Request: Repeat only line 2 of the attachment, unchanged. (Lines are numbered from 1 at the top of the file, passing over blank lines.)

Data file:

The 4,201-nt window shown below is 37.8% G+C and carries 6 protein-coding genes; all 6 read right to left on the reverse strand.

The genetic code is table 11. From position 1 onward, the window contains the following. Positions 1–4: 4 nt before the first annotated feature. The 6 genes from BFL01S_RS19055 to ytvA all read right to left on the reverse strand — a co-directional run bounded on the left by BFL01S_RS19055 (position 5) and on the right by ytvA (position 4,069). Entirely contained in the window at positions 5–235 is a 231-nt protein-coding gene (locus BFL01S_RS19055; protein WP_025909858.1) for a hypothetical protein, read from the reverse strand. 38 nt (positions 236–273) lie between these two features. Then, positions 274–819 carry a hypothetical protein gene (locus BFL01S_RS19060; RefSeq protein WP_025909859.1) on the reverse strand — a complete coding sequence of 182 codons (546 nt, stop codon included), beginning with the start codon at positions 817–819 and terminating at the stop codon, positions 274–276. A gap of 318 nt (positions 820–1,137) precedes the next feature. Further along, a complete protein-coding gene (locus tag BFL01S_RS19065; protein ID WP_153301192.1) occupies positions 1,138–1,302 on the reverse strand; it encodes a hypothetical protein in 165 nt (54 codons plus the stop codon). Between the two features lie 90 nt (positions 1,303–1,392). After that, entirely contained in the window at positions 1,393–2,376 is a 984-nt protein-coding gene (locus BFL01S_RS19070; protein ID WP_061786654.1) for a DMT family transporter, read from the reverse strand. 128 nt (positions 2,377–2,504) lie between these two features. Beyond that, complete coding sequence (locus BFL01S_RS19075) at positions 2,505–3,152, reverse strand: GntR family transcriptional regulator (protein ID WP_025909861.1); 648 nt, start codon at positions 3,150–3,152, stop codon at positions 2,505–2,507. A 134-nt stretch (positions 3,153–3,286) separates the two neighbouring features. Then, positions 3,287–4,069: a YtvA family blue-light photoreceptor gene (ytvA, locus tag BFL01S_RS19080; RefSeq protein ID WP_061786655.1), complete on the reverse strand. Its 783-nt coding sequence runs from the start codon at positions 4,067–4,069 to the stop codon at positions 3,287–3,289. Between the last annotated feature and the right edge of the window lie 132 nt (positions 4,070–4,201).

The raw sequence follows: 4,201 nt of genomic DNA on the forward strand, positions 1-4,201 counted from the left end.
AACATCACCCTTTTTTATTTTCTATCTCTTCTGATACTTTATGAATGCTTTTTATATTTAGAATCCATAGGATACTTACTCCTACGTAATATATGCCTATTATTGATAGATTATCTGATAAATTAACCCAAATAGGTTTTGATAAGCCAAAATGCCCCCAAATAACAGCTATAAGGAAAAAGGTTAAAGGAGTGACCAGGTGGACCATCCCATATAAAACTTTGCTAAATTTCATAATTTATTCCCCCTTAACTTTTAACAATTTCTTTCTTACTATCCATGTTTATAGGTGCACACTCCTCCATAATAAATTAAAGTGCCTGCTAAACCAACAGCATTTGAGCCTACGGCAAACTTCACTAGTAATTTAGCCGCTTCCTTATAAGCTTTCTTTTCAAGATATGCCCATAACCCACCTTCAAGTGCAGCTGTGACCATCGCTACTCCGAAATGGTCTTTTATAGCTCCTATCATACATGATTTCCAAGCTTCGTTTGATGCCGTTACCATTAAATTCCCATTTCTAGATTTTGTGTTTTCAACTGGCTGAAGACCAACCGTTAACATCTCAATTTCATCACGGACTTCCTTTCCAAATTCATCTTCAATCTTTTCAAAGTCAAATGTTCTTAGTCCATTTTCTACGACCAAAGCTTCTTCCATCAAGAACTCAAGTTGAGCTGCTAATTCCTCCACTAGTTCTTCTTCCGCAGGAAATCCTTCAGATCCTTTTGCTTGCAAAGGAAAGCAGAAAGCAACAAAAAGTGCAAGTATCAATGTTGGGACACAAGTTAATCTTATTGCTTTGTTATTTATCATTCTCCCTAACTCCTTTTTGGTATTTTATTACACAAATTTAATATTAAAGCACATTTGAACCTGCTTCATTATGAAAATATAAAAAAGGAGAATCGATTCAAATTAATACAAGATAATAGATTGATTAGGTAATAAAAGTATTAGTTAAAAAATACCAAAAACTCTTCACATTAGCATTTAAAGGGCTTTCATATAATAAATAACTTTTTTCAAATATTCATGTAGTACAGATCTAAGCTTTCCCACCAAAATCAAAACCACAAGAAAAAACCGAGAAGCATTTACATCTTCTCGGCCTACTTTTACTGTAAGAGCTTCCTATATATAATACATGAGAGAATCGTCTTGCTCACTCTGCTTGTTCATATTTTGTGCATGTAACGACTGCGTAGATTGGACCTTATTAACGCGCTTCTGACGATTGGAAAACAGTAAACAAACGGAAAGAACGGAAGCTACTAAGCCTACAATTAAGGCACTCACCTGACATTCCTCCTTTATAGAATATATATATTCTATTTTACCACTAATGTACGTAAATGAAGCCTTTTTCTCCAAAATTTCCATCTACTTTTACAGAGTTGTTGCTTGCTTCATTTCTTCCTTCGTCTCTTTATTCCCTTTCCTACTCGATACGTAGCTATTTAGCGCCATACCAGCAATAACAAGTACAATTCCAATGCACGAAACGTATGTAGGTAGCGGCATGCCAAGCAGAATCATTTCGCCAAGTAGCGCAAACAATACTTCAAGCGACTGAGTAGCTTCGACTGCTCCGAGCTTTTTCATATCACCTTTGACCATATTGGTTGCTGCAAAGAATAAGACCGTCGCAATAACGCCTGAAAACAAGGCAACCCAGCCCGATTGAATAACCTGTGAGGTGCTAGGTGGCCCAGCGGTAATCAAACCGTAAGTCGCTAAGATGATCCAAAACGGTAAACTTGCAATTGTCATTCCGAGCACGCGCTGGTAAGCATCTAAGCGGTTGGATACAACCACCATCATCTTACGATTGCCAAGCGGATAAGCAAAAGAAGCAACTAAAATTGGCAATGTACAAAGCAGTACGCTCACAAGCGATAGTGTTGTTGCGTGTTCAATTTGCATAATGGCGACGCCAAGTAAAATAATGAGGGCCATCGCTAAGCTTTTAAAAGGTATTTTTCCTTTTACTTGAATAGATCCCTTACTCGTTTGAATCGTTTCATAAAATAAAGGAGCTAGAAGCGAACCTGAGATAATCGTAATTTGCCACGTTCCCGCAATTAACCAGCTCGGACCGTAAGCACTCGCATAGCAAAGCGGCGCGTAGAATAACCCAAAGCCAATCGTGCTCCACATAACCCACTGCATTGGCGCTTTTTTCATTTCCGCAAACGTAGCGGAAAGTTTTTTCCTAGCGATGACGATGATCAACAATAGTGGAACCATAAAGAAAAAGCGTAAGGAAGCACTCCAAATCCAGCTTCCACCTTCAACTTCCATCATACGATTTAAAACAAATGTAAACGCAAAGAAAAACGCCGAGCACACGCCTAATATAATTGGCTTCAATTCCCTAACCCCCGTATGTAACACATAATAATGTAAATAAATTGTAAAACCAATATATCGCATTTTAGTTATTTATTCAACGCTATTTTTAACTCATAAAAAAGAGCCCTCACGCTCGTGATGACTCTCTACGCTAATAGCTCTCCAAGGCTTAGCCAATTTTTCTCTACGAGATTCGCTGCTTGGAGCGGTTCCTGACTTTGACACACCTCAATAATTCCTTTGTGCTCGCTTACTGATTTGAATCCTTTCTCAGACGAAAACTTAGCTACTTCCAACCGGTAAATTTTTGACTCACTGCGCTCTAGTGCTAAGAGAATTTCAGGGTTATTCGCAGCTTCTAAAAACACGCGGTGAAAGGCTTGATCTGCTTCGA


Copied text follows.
The genetic code is table 11. From position 1 onward, the window contains the following. Positions 1–4: 4 nt before the first annotated feature. The 6 genes from BFL01S_RS19055 to ytvA all read right to left on the reverse strand — a co-directional run bounded on the left by BFL01S_RS19055 (position 5) and on the right by ytvA (position 4,069). Entirely contained in the window at positions 5–235 is a 231-nt protein-coding gene (locus BFL01S_RS19055; protein WP_025909858.1) for a hypothetical protein, read from the reverse strand. 38 nt (positions 236–273) lie between these two features. Then, positions 274–819 carry a hypothetical protein gene (locus BFL01S_RS19060; RefSeq protein WP_025909859.1) on the reverse strand — a complete coding sequence of 182 codons (546 nt, stop codon included), beginning with the start codon at positions 817–819 and terminating at the stop codon, positions 274–276. A gap of 318 nt (positions 820–1,137) precedes the next feature. Further along, a complete protein-coding gene (locus tag BFL01S_RS19065; protein ID WP_153301192.1) occupies positions 1,138–1,302 on the reverse strand; it encodes a hypothetical protein in 165 nt (54 codons plus the stop codon). Between the two features lie 90 nt (positions 1,303–1,392). After that, entirely contained in the window at positions 1,393–2,376 is a 984-nt protein-coding gene (locus BFL01S_RS19070; protein ID WP_061786654.1) for a DMT family transporter, read from the reverse strand. 128 nt (positions 2,377–2,504) lie between these two features. Beyond that, complete coding sequence (locus BFL01S_RS19075) at positions 2,505–3,152, reverse strand: GntR family transcriptional regulator (protein ID WP_025909861.1); 648 nt, start codon at positions 3,150–3,152, stop codon at positions 2,505–2,507. A 134-nt stretch (positions 3,153–3,286) separates the two neighbouring features. Then, positions 3,287–4,069: a YtvA family blue-light photoreceptor gene (ytvA, locus tag BFL01S_RS19080; RefSeq protein ID WP_061786655.1), complete on the reverse strand. Its 783-nt coding sequence runs from the start codon at positions 4,067–4,069 to the stop codon at positions 3,287–3,289. Between the last annotated feature and the right edge of the window lie 132 nt (positions 4,070–4,201).